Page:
Walnut and walnut oil contains essential unsaturated fats that are good for the brain. A scientific study performed by John T. Bernert Jr. Ph.D. and Waren S. Browner, M.D., studied 192 men with incident stroke. The phospholipid fatty acid levels were measured as a percentage of total fatty acids to weigh their association with incident stroke. The results suggested that higher serum levels of linolenic acid found in walnuts and walnut oil significantly reduced the risk of stroke in middle-aged men who were originally at high-risk for cardiovascular disease. Stroke, 1995, Vol. 26: pp. 778-782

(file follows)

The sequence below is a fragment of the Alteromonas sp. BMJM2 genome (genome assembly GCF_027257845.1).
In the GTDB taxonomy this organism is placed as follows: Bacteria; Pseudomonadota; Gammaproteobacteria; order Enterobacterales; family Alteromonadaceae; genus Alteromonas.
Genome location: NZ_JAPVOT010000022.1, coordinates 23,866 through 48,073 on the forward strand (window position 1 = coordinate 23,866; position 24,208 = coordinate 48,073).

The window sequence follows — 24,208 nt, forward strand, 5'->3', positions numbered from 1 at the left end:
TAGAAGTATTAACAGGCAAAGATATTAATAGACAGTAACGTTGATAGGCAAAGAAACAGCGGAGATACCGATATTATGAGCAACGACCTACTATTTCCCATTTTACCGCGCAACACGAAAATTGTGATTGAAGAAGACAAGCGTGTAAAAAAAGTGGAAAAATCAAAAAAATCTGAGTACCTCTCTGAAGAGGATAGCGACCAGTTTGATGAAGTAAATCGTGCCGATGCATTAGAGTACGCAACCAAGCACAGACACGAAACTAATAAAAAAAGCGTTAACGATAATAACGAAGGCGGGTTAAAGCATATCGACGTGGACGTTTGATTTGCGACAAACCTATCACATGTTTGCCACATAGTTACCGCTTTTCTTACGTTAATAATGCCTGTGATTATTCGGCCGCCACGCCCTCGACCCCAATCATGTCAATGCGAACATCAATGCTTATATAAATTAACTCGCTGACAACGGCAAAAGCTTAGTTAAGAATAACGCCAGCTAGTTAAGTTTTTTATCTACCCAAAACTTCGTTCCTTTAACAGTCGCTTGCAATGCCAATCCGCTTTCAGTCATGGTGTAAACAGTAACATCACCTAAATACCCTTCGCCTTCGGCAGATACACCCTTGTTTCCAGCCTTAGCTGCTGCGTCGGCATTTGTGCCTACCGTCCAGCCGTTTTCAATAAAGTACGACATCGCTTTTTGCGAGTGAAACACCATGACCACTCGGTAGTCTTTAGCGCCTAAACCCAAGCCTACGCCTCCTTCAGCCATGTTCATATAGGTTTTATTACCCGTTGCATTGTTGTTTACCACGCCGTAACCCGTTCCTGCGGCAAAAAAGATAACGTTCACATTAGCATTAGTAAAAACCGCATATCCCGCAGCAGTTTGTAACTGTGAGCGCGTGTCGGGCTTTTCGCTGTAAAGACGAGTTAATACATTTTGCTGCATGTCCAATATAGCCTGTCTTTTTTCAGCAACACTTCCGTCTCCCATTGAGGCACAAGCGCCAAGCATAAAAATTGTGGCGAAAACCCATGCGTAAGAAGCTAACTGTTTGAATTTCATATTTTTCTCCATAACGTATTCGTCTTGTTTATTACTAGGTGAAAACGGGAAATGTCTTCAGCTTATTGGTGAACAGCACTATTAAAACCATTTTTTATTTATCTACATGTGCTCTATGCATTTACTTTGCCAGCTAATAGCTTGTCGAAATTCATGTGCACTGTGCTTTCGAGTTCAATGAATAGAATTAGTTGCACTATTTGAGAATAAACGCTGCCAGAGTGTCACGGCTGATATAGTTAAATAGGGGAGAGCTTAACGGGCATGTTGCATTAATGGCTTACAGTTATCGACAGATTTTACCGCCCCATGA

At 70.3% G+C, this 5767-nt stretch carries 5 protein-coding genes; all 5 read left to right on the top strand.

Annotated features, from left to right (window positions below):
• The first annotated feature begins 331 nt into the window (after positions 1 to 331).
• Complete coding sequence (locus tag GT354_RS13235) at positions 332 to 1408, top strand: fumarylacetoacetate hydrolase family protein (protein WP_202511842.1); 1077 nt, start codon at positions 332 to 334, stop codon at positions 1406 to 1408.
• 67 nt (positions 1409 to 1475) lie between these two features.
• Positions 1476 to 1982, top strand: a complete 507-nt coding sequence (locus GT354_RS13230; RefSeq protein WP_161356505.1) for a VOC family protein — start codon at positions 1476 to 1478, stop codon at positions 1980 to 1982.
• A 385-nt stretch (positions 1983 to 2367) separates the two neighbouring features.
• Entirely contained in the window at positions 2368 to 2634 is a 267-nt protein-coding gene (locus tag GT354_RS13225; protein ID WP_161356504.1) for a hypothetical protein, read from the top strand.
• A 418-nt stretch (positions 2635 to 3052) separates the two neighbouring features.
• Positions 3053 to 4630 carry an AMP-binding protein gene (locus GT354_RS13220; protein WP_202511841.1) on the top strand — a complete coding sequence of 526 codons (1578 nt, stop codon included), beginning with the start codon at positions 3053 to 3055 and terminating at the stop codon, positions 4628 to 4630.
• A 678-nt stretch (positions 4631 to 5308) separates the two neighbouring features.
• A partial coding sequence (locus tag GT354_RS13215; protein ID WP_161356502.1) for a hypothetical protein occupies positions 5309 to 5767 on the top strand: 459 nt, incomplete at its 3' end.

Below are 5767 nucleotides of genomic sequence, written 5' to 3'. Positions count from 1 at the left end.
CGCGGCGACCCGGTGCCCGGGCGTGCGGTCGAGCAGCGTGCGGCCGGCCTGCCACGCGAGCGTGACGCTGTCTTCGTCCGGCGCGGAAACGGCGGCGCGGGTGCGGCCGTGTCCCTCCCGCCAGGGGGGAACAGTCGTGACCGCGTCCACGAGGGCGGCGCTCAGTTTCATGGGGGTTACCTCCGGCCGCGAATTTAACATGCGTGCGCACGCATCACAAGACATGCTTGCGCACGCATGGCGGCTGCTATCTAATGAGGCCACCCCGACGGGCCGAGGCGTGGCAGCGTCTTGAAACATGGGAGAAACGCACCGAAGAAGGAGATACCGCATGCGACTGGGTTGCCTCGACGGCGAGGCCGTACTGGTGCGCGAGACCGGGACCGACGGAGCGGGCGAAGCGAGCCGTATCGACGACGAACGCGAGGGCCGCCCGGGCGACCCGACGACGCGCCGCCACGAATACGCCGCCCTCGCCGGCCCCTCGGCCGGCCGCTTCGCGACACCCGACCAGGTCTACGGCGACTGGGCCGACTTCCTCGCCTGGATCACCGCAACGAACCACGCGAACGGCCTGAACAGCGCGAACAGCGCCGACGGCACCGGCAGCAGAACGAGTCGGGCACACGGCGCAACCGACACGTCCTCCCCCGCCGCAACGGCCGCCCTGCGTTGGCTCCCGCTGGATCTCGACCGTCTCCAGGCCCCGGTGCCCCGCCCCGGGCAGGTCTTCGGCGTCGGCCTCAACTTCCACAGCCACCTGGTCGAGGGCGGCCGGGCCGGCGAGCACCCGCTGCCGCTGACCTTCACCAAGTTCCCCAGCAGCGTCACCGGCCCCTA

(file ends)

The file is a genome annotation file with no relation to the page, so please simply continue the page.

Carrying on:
Key Vitamins in Walnuts include thiamin, vitamin B6, and folic acid.

(16) CASHEWS         Anacardium occidentale
Cashews contain a high level of selenium (as do sunflowers). Studies have proved that "selenium can lift the spirits." Those who consume cashews and other foods rich in selenium reported feeling significantly more clearheaded and in a better mood than they did before consumption. Agricultural Research, Oct. 1995, Vol. 43, No. 10, pp. 19
Selenium has also been related to cancer prevention. Cashews are also rich in zinc a mineral often researched as a cure for the common cold. Consumers Reports on Health, Nov. 1997, Vol. 9, No. 11, .121-124

(17) ALMONDS              Prunus dulcis
Almonds improve the health and the shine of the hair. They reduce the chance of dry scalp, lackluster strands, and split ends. (See also, sunflower seeds) Vegetarian Times, April 1999, p. 96 (1)